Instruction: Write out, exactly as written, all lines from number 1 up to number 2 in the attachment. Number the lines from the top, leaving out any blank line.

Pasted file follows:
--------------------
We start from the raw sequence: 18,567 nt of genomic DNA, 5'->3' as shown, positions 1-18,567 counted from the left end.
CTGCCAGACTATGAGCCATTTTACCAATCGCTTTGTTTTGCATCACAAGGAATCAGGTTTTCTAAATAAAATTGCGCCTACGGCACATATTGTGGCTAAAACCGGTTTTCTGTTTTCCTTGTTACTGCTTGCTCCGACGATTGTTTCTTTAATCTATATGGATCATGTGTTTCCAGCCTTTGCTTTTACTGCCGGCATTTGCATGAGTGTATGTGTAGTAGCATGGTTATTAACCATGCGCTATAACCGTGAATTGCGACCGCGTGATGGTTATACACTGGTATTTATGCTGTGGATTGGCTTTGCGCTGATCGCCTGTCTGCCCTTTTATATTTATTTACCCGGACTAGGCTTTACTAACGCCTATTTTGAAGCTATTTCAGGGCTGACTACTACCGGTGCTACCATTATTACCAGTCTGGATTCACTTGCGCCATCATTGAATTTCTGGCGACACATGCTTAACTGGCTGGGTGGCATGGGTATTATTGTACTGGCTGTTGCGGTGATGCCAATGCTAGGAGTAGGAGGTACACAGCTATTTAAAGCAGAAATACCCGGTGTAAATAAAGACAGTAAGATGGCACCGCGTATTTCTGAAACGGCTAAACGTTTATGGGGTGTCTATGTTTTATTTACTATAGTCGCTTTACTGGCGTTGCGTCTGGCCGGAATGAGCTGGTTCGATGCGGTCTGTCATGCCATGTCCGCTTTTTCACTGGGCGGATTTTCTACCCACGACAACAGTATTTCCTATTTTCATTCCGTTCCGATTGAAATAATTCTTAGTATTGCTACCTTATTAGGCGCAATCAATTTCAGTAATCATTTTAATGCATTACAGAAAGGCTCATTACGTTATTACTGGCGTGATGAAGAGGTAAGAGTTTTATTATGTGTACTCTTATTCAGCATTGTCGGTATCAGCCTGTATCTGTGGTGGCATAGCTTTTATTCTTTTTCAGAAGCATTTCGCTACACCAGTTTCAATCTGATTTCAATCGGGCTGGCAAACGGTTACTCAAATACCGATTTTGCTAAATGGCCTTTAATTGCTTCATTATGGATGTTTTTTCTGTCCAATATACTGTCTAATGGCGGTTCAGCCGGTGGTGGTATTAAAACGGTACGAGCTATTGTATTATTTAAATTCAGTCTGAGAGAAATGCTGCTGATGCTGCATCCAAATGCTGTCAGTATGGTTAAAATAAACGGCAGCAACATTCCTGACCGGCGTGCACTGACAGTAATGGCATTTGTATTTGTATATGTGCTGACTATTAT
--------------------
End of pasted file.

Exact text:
We start from the raw sequence: 18,567 nt of genomic DNA, 5'->3' as shown, positions 1-18,567 counted from the left end.
CTGCCAGACTATGAGCCATTTTACCAATCGCTTTGTTTTGCATCACAAGGAATCAGGTTTTCTAAATAAAATTGCGCCTACGGCACATATTGTGGCTAAAACCGGTTTTCTGTTTTCCTTGTTACTGCTTGCTCCGACGATTGTTTCTTTAATCTATATGGATCATGTGTTTCCAGCCTTTGCTTTTACTGCCGGCATTTGCATGAGTGTATGTGTAGTAGCATGGTTATTAACCATGCGCTATAACCGTGAATTGCGACCGCGTGATGGTTATACACTGGTATTTATGCTGTGGATTGGCTTTGCGCTGATCGCCTGTCTGCCCTTTTATATTTATTTACCCGGACTAGGCTTTACTAACGCCTATTTTGAAGCTATTTCAGGGCTGACTACTACCGGTGCTACCATTATTACCAGTCTGGATTCACTTGCGCCATCATTGAATTTCTGGCGACACATGCTTAACTGGCTGGGTGGCATGGGTATTATTGTACTGGCTGTTGCGGTGATGCCAATGCTAGGAGTAGGAGGTACACAGCTATTTAAAGCAGAAATACCCGGTGTAAATAAAGACAGTAAGATGGCACCGCGTATTTCTGAAACGGCTAAACGTTTATGGGGTGTCTATGTTTTATTTACTATAGTCGCTTTACTGGCGTTGCGTCTGGCCGGAATGAGCTGGTTCGATGCGGTCTGTCATGCCATGTCCGCTTTTTCACTGGGCGGATTTTCTACCCACGACAACAGTATTTCCTATTTTCATTCCGTTCCGATTGAAATAATTCTTAGTATTGCTACCTTATTAGGCGCAATCAATTTCAGTAATCATTTTAATGCATTACAGAAAGGCTCATTACGTTATTACTGGCGTGATGAAGAGGTAAGAGTTTTATTATGTGTACTCTTATTCAGCATTGTCGGTATCAGCCTGTATCTGTGGTGGCATAGCTTTTATTCTTTTTCAGAAGCATTTCGCTACACCAGTTTCAATCTGATTTCAATCGGGCTGGCAAACGGTTACTCAAATACCGATTTTGCTAAATGGCCTTTAATTGCTTCATTATGGATGTTTTTTCTGTCCAATATACTGTCTAATGGCGGTTCAGCCGGTGGTGGTATTAAAACGGTACGAGCTATTGTATTATTTAAATTCAGTCTGAGAGAAATGCTGCTGATGCTGCATCCAAATGCTGTCAGTATGGTTAAAATAAACGGCAGCAACATTCCTGACCGGCGTGCACTGACAGTAATGGCATTTGTATTTGTATATGTGCTGACTATTAT